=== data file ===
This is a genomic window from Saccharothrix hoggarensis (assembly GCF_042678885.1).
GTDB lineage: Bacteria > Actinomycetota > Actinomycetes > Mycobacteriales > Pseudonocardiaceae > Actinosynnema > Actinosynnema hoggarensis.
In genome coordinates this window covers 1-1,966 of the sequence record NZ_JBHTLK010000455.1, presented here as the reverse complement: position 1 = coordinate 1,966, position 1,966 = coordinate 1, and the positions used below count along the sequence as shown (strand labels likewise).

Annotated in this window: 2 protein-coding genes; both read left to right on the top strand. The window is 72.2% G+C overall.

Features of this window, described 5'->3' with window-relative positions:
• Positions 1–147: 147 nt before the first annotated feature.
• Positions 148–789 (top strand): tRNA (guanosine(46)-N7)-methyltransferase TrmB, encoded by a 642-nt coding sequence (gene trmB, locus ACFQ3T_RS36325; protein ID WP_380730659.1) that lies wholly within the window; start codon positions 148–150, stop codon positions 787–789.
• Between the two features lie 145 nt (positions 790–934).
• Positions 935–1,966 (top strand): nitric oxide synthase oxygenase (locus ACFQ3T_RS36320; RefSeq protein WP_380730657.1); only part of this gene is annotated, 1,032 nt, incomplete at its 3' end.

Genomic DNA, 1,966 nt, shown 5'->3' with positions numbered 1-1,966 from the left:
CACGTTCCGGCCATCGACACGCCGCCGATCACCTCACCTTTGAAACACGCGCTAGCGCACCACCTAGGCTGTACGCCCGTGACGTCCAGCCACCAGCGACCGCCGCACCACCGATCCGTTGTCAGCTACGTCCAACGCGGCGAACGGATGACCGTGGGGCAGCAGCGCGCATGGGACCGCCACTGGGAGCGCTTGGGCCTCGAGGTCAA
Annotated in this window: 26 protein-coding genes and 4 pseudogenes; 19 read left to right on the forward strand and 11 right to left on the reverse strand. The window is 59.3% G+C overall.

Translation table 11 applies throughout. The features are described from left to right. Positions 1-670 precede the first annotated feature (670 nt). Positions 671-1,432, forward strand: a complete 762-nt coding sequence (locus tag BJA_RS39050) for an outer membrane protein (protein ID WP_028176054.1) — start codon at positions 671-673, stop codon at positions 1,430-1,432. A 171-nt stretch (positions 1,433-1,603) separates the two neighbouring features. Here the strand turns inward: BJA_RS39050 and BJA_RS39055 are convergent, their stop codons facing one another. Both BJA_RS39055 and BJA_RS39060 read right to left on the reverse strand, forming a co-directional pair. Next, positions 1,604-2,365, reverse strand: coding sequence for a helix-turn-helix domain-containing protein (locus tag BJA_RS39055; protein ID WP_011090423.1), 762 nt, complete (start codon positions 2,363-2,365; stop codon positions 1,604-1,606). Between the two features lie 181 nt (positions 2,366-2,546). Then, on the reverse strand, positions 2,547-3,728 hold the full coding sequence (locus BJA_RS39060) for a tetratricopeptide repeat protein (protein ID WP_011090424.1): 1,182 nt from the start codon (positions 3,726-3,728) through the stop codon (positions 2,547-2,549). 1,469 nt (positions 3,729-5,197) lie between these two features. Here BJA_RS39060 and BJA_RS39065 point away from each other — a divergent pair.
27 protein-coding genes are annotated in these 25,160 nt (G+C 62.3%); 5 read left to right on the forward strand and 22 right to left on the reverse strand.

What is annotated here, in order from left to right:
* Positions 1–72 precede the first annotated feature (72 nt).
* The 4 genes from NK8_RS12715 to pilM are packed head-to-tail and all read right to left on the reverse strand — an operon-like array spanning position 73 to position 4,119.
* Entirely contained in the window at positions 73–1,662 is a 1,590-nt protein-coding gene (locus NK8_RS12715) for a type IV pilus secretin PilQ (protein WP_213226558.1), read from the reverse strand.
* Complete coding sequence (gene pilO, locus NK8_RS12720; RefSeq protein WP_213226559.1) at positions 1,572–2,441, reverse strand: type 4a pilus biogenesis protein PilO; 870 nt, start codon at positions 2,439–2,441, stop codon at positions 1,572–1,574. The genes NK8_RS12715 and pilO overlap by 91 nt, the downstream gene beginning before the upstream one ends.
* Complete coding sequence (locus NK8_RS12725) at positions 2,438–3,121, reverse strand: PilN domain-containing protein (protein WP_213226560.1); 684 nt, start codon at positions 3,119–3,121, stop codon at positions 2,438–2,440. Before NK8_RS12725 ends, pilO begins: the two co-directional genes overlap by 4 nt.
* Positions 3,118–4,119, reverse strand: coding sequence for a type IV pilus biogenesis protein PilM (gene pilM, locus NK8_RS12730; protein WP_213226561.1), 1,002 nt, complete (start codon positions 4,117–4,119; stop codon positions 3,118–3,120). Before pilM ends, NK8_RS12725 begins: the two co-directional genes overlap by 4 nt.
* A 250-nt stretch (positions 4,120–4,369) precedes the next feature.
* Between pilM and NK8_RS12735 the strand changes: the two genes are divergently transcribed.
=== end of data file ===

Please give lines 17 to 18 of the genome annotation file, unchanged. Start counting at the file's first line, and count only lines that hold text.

* The 4 genes from NK8_RS12715 to pilM are packed head-to-tail and all read right to left on the reverse strand — an operon-like array spanning position 73 to position 4,119.
* Entirely contained in the window at positions 73–1,662 is a 1,590-nt protein-coding gene (locus NK8_RS12715) for a type IV pilus secretin PilQ (protein WP_213226558.1), read from the reverse strand.